In the Economist Intelligence Unit’s annual Democracy Index published this month, Armenia showed the most improvement of “hybrid regime” countries in eastern Europe last year and Georgia the steepest fall, although Georgia still ranked higher than Armenia.

Georgia now has the first female president in any former Soviet country excluding the Baltics. The next great challenge for Georgian democracy will be conducting free and fair parliamentary elections in 2020.

Armenia’s delayed democratic gains have left it with some heavier burdens. The latest ranking in Transparency International’s Corruption Perceptions Index shows that forty-five countries are seen as less corrupt than Georgia, but 106 ranked better than Armenia. Likewise, in the latest World Bank Ease of Doing Business Index, only five countries outperform Georgia but forty do better than Armenia.

According to the World Bank, per capita gross domestic product in 2017 shows Armenia at about $3,940 and Georgia around $4,080. By comparison, the average for the three Baltic countries was over four times higher, reflecting their earlier and more profound reforms and the benefits of membership in the European Union.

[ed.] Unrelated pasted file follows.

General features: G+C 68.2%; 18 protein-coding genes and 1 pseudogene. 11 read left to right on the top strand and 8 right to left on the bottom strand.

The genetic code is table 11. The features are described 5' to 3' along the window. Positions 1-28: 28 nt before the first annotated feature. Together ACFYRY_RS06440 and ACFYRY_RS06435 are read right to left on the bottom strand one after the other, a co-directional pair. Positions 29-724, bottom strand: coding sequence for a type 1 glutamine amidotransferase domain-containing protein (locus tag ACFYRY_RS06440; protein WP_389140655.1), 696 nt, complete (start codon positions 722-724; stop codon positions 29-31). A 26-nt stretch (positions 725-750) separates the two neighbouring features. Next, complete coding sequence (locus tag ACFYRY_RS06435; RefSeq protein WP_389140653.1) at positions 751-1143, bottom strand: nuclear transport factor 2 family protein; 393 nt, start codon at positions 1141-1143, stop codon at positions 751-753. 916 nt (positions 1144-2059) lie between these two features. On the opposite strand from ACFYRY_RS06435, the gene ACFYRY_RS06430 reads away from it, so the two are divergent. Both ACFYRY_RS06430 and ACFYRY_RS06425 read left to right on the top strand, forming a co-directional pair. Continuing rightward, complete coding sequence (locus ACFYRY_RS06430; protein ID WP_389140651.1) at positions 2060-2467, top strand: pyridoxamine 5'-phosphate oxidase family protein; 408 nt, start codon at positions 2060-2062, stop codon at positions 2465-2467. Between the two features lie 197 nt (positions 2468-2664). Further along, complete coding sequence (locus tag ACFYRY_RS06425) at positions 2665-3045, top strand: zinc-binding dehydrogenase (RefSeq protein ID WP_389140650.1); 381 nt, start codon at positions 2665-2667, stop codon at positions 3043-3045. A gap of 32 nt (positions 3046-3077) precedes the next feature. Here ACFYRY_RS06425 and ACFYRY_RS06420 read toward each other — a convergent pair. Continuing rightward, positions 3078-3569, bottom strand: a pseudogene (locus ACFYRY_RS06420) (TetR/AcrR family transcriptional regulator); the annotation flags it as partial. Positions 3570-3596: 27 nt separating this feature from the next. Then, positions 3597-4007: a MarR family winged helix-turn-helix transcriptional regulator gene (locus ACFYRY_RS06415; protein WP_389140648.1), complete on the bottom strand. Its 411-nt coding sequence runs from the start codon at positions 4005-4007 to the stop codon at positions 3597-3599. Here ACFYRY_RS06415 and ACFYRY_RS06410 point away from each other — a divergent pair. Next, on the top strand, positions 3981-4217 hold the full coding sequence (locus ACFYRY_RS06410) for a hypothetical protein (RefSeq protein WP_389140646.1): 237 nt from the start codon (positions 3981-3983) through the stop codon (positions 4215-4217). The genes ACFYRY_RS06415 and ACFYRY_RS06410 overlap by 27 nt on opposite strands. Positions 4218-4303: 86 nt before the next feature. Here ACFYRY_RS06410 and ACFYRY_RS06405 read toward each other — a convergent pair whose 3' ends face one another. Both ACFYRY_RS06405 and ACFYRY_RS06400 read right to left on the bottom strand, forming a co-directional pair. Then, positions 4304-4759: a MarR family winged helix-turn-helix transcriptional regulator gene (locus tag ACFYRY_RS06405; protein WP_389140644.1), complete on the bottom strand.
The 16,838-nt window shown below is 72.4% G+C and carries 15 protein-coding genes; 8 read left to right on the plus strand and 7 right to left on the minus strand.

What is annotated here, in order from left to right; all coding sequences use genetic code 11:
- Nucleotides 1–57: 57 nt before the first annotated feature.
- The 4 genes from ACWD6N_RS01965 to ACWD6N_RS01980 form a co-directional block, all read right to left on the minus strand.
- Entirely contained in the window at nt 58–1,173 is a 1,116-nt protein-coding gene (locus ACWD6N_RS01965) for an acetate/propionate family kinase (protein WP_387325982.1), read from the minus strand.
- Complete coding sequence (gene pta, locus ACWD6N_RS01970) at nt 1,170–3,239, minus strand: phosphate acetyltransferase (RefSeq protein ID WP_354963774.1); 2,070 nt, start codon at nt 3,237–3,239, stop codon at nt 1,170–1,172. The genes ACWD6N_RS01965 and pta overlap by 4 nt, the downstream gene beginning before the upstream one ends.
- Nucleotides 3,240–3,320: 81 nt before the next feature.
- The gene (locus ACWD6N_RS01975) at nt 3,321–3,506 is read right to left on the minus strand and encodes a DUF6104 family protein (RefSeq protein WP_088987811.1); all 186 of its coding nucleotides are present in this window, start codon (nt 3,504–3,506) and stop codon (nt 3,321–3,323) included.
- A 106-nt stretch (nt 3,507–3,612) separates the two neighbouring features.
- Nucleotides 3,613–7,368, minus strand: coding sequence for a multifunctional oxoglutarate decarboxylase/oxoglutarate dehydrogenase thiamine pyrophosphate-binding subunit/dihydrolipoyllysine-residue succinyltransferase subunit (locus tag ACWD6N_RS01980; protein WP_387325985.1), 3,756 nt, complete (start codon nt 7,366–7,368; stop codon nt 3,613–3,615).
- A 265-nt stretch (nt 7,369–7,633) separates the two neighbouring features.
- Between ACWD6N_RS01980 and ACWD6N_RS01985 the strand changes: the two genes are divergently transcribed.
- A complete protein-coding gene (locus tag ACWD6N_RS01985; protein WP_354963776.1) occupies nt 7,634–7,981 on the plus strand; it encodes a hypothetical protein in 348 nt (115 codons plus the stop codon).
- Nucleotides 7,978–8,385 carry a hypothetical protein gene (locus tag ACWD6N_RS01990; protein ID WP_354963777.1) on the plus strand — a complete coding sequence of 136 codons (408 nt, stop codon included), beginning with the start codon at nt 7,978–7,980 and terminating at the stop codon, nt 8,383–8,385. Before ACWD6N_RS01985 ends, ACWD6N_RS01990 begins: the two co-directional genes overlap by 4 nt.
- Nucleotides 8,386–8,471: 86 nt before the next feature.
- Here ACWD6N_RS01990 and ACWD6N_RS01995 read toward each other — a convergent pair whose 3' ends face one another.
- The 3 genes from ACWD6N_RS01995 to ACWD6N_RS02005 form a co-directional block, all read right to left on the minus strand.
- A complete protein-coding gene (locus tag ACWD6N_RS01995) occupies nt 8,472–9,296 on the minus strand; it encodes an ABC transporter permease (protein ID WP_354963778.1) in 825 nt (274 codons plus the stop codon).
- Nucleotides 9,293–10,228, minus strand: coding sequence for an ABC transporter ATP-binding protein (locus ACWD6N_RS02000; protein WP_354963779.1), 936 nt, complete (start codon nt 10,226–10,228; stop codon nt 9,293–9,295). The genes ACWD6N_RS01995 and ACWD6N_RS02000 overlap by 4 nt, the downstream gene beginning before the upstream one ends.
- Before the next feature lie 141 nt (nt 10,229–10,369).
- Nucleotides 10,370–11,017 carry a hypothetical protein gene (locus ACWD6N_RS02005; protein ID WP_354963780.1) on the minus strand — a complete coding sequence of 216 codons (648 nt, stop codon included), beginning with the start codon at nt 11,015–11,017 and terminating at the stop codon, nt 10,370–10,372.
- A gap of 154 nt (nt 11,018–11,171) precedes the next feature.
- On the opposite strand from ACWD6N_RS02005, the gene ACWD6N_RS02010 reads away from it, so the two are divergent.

Political factors also explain some of the economic weakness in Armenia and Georgia. Since intensive fighting in the early 1990s, Armenian military support for the Nagorno-Karabakh separatist region of Azerbaijan (and occupation of about 15 percent of Azerbaijan’s territory surrounding the region) has prompted Azerbaijan and Turkey to close their borders to Armenia and impose economic blockades. Russia’s support for separatists in Georgia’s separatist regions of Abkhazia and South Ossetia (and its 2008 invasion of the country) have led to the loss of control of both territories to Georgia for the foreseeable future. Transport links between the two regions and the rest of Georgia are cut, including the main railway from Russia to Georgia through Abkhazia and on to Armenia.

The preceding highlights the degree to which Russia looms large for both Armenia and Georgia.